Sadness, depression, or apathy
Blaming of others, irritability
Lacking feelings, indifferent
Isolation or disconnection from others
Poor self-care (hygiene)
Tired, exhausted or overwhelmed
Feelings of failure and hopelessness
Signs of secondary traumatic stress include:
Excessive worry or fear about something bad happening
Easily startled, or “on guard” all of the time
Physical signs of stress (e.g. racing heart)
Nightmares or recurrent thoughts about the traumatic situation
The feeling that others’ trauma is yours
Remember that it is acceptable to take breaks.
Remember that maintaining one’s health will allow one to make the best contribution.
Talkto family, friends, supervisors, and teammates about feelings and experiences.
If social distancing during breaks or lunch time, consider writing in a journal during this time or participating more in online communities.
Patients that providers are taking care of also may be experiencing increased anxiety during this time. In addition to the recommendations above, the World Health Organization (WHO) provides guides for managing patients’ anxiety during humanitarian emergencies: mhGAP Humanitarian Intervention Guide and psychological first aid.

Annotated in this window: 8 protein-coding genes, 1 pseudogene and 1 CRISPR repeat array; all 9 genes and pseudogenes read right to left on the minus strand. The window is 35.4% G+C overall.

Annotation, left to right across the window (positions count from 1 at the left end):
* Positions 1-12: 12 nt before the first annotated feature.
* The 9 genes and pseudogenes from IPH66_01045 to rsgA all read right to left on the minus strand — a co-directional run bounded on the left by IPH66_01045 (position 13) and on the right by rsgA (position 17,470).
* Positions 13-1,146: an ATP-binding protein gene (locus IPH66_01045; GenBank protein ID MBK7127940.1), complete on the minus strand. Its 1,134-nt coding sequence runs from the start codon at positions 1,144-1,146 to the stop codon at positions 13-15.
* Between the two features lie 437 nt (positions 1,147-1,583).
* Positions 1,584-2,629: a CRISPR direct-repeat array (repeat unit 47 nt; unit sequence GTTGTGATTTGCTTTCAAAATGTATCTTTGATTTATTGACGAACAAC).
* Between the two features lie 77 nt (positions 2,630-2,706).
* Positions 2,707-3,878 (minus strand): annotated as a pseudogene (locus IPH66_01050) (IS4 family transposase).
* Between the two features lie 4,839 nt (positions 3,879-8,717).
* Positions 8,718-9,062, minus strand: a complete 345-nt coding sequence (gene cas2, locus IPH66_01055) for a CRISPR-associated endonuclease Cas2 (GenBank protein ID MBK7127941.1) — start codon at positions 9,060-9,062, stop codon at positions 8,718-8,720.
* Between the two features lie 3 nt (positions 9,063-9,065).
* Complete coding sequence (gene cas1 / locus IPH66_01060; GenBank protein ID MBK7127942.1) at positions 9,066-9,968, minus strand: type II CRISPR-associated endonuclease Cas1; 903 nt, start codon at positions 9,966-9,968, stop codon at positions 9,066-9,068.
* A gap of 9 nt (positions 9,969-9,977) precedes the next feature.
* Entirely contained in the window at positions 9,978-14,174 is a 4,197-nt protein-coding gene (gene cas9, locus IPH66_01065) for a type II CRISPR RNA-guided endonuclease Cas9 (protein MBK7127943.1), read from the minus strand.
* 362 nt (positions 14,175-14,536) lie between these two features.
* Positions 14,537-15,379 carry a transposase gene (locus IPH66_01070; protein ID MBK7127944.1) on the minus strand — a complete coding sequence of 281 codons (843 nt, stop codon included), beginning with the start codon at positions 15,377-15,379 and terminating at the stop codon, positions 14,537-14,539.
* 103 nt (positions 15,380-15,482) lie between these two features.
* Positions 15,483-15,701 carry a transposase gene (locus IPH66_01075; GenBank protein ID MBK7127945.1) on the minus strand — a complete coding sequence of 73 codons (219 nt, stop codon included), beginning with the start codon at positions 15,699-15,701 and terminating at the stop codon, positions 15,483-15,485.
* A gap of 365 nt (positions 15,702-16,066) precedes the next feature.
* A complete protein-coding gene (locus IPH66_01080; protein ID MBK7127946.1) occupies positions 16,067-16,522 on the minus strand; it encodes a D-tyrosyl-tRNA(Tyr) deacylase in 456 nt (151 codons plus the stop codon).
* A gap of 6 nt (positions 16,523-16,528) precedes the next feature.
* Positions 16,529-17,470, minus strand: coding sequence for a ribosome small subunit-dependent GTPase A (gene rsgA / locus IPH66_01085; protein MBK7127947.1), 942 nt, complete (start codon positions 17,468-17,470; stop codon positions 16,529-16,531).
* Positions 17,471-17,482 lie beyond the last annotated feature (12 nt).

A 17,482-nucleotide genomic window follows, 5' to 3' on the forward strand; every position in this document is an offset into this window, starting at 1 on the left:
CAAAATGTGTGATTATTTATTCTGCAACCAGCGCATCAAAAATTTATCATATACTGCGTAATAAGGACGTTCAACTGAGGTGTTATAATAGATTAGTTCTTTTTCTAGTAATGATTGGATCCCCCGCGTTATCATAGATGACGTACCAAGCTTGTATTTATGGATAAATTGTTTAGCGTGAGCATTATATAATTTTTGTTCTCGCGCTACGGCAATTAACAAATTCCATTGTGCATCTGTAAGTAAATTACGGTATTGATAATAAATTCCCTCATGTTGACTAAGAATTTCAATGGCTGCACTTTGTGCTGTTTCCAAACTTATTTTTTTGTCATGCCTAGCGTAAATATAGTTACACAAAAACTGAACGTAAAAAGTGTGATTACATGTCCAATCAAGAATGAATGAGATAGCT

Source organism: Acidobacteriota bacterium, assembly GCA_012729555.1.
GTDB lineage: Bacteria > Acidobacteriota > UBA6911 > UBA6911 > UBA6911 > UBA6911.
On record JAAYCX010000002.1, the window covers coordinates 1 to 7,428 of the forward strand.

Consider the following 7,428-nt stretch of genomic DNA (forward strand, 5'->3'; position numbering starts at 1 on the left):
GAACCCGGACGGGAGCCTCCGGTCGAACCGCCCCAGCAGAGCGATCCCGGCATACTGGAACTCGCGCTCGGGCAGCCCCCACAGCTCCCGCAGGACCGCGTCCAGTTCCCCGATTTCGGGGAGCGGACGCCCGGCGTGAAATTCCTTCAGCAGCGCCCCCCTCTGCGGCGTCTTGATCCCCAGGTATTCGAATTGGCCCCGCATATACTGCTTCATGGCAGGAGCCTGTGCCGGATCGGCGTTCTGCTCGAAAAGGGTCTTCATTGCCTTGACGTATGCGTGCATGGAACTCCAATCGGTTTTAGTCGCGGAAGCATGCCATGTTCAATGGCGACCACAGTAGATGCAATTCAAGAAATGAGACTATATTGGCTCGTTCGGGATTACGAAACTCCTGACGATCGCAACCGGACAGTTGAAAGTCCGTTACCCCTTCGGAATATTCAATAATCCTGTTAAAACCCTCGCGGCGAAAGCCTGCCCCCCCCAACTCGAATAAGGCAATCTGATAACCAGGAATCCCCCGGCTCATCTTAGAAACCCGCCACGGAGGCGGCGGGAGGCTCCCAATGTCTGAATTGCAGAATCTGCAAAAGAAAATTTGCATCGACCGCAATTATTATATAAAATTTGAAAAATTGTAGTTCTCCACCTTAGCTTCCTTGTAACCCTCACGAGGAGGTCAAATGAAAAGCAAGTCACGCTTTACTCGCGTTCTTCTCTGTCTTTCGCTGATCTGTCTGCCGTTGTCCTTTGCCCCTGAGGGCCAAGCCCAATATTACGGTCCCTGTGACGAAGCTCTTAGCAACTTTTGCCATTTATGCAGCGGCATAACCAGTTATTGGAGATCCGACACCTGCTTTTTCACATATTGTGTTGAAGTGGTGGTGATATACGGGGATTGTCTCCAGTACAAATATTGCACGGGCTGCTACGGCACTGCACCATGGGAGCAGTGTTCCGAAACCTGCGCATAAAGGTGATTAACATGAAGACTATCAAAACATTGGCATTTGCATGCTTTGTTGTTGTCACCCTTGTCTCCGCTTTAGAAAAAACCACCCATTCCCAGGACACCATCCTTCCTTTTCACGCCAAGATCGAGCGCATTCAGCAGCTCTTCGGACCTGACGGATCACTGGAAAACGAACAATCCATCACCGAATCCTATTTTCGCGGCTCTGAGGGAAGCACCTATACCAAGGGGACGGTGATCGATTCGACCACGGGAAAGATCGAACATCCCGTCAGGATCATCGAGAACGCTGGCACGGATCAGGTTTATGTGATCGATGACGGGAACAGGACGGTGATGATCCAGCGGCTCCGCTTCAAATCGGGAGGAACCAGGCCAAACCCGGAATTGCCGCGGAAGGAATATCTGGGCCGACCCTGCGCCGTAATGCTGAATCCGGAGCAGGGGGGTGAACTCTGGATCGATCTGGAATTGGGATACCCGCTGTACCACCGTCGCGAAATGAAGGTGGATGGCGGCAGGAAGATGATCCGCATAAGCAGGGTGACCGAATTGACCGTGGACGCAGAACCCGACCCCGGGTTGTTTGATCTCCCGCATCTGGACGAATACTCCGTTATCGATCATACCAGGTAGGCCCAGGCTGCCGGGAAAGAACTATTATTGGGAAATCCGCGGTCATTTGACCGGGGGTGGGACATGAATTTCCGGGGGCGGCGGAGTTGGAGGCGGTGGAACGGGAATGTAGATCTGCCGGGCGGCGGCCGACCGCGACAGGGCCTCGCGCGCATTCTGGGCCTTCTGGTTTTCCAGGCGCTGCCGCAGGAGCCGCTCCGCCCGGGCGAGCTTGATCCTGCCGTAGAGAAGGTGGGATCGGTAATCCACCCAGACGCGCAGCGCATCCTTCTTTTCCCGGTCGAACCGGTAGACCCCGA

In addition to the above suggestions, patients may seek out physical or online support groups or utilize school or work support services during these crises. Many therapists are now accessible remotely.
When to refer:
If symptoms are moderate to severe and impair social or occupational functioning, it is advised for patients to be referred to mental health professionals such as a psychiatrist.
Resilience training and positive psychology are NOT treatments for more serious underlying illnesses. These include:
In an emergency in which an individual is at moderate-to-high risk of suicide or has attempted suicide, call 911 and do not leave the patient alone.
Firearms are the most common method of fatal suicides. Physicians should assess whether at-risk patients have access to firearms and work with them to restrict access, which include utilizing safer storage options or even firearm removal during times of crises.
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Managing Stress and Coping with COVID-19 is a sample topic from the Johns Hopkins Psychiatry Guide.